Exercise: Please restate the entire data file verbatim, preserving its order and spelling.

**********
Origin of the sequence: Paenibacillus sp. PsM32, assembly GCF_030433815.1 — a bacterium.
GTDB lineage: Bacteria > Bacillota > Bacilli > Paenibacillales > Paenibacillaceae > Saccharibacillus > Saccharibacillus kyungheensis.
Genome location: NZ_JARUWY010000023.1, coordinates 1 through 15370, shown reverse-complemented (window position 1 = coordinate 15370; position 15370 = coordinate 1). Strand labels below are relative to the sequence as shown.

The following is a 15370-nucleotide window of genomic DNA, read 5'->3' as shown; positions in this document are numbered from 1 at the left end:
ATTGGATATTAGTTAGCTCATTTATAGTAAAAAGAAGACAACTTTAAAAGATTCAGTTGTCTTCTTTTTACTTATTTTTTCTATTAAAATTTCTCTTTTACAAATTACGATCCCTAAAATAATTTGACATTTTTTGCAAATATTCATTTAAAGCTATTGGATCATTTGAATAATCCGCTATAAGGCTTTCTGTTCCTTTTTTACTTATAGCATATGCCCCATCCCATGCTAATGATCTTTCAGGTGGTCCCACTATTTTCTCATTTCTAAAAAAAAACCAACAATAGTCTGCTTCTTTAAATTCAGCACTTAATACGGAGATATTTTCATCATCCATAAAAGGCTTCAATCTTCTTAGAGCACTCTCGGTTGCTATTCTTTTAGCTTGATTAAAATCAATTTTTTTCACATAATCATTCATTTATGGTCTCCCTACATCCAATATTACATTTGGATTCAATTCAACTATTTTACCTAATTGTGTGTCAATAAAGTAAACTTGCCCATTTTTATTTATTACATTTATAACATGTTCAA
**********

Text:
Origin of the sequence: Paenibacillus sp. PsM32, assembly GCF_030433815.1 — a bacterium.
GTDB lineage: Bacteria > Bacillota > Bacilli > Paenibacillales > Paenibacillaceae > Saccharibacillus > Saccharibacillus kyungheensis.
Genome location: NZ_JARUWY010000023.1, coordinates 1 through 15370, shown reverse-complemented (window position 1 = coordinate 15370; position 15370 = coordinate 1). Strand labels below are relative to the sequence as shown.

The following is a 15370-nucleotide window of genomic DNA, read 5'->3' as shown; positions in this document are numbered from 1 at the left end:
ATTGGATATTAGTTAGCTCATTTATAGTAAAAAGAAGACAACTTTAAAAGATTCAGTTGTCTTCTTTTTACTTATTTTTTCTATTAAAATTTCTCTTTTACAAATTACGATCCCTAAAATAATTTGACATTTTTTGCAAATATTCATTTAAAGCTATTGGATCATTTGAATAATCCGCTATAAGGCTTTCTGTTCCTTTTTTACTTATAGCATATGCCCCATCCCATGCTAATGATCTTTCAGGTGGTCCCACTATTTTCTCATTTCTAAAAAAAAACCAACAATAGTCTGCTTCTTTAAATTCAGCACTTAATACGGAGATATTTTCATCATCCATAAAAGGCTTCAATCTTCTTAGAGCACTCTCGGTTGCTATTCTTTTAGCTTGATTAAAATCAATTTTTTTCACATAATCATTCATTTATGGTCTCCCTACATCCAATATTACATTTGGATTCAATTCAACTATTTTACCTAATTGTGTGTCAATAAAGTAAACTTGCCCATTTTTATTTATTACATTTATAACATGTTCAA